There are many on the Labour side who would like to get through a campaign without having to apply that logic to the delicate matter of budget discipline. Perhaps it can be avoided. The Eds may be right that a cost of living crisis will soon wipe the grins from Tory faces and that Osborne’s attempt to force the debate back to his preferred terms, while effective in the Commons today, will have diminishing returns over time. But the looks of unease on the Labour benches today suggest the party is still uncomfortable when the conversation turns to balancing the books. That is a weakness of which Balls will be well aware. I imagine the shadow Chancellor will be marching some sacred spending cow to the slaughter before polling day. 

Ed Miliband and Ed Balls at the Labour conference in Manchester in 2012. Photograph: Getty Images.

Rafael Behr is political columnist at the Guardian and former political editor of the New Statesman

Photo: Getty Images
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Britain's shrinking democracy

10 million people - more than voted for Labour in May - will be excluded from the new electoral roll.

Despite all the warnings the government is determined to press ahead with its decision to close the existing electoral roll on December 1. This red letter day in British politics is no cause for celebration. As the Smith Institute’s latest report on the switch to the new system of voter registration shows, we are about to dramatically shrink our democracy.  As many as 10 million people are likely to vanish from the electoral register for ever – equal to 20 per cent of the total electorate and greater than Labour’s entire vote in the 2015 general election. 

Anyone who has not transferred over to the new individual electoral registration system by next Tuesday will be “dropped off” the register. The independent Electoral Commission, mindful of how the loss of voters will play out in forthcoming elections, say they need at least another year to ensure the new accuracy and completeness of the registers.

Nearly half a million voters (mostly the young and those in private rented homes) will disappear from the London register. According to a recent HeraldScotland survey around 100,000 residents in Glasgow may also be left off the new system. The picture is likely to be much the same in other cities, especially in places where there’s greater mobility and concentrations of students.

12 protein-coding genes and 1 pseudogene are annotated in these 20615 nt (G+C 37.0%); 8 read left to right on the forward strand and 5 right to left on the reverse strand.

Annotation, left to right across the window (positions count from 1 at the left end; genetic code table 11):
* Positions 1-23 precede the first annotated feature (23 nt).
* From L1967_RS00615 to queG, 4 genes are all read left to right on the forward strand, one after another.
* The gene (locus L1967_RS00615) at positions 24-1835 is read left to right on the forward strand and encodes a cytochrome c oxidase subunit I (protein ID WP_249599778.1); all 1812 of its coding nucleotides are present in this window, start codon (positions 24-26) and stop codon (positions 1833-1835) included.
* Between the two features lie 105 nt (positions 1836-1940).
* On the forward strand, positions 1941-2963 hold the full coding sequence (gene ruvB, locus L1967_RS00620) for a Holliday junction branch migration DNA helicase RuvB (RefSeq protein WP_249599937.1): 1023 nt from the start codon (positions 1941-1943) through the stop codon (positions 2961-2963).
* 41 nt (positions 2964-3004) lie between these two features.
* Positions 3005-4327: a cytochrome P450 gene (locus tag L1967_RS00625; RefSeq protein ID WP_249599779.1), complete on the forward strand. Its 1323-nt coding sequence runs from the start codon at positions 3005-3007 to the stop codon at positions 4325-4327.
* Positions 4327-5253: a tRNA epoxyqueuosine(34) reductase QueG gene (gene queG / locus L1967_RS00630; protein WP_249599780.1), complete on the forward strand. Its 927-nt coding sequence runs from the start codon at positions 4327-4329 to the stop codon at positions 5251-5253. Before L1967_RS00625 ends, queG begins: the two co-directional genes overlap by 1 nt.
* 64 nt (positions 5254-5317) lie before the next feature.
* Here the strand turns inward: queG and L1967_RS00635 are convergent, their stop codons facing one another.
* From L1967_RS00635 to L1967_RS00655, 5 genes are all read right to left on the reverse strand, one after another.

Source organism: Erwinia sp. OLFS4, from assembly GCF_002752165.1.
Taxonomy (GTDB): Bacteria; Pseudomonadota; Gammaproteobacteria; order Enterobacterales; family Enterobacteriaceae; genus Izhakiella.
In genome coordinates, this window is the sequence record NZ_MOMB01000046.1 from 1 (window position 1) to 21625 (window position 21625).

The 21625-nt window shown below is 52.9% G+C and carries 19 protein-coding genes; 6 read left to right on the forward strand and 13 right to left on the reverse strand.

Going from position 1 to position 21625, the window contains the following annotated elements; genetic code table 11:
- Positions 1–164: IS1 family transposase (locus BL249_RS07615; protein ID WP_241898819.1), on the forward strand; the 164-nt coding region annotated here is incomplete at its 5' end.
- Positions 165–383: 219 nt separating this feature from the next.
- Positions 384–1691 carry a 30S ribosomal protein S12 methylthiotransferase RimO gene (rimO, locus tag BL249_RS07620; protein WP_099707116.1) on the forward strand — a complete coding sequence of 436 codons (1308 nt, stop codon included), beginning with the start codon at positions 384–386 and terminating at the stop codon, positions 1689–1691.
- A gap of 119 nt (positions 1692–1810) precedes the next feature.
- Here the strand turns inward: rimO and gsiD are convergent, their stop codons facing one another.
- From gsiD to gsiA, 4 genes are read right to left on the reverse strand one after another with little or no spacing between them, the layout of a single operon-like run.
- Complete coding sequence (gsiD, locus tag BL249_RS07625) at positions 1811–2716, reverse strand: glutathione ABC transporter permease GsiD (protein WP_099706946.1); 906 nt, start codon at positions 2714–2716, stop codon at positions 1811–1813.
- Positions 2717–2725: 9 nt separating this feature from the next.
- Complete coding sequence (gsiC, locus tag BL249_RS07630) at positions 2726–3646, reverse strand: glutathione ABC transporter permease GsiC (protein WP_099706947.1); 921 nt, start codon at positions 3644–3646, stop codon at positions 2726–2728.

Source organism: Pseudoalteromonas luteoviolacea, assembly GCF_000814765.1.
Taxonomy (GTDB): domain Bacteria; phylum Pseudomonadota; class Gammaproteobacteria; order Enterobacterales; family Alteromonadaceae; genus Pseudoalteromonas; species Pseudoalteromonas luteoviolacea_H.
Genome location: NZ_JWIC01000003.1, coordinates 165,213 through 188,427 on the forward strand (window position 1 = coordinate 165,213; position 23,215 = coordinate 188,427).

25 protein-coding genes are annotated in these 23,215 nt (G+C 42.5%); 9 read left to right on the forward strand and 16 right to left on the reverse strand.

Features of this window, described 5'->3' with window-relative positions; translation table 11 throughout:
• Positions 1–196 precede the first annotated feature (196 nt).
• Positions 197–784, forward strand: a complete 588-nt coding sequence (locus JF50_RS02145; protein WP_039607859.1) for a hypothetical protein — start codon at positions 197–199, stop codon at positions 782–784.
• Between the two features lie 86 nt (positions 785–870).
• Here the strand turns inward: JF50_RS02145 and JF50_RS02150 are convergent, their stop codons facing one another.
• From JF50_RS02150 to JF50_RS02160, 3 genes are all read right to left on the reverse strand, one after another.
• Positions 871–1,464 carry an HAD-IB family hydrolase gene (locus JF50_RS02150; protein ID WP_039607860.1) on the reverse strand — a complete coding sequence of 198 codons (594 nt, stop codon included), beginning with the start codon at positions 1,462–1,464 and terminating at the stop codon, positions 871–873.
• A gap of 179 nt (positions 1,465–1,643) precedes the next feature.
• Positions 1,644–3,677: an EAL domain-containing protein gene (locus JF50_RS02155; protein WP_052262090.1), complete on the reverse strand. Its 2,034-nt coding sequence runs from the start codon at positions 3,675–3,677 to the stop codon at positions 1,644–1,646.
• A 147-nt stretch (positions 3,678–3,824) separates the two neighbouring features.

These depleted registers across the UK will impact more on marginal Labour seats, especially  where turnout is already low. Conversely, they will benefit Tories in future local, Euro and general elections. As the Smith Institute report observers, Conservative voters tend to be older, home owners and less transient – and therefore more likely to appear on the electoral register.

The government continues to ignore the prospect of skewed election results owing to an incomplete electoral registers. The attitude of some Tory MPs hardly helping. For example, Eleanor Laing MP (the former shadow minister for justice) told the BBC that “if a young person cannot organize the filling in of a form that registers them to vote, they don’t deserve the right to vote”.  Leaving aside such glib remarks, what we do know is the new registers will tend to favour MPs whose support is found in more affluent rural and semi-rural areas which have stable populations.  

Even more worrying, the forthcoming changes to MPs constituencies (under the Boundary Review) will be based on the new electoral register. The new parliamentary constituencies will be based not on the voting population, but on an inaccurate and incomplete register. As Institute’s report argues, these changes are likely to unjustly benefit UKIP and the Conservative party.

That’s not to say that the voter registration system doesn’t need reforming.  It clearly does. Indeed, every evidence-based analysis of electoral registers over the last 20 years shows that both accuracy and completeness are declining – the two features of any electoral register that make it credible or not. But, the job must be done properly.  Casually leaving 10m voters off the electoral resister hardly suggests every effort has been made.

The legitimacy of our democratic system rests on ensuring that everyone can exercise their right to vote. This is a task which shouldn’t brook complacency or compromise.  We should be aiming for maximum voter registration, not settling for a system where one in five drop off the register.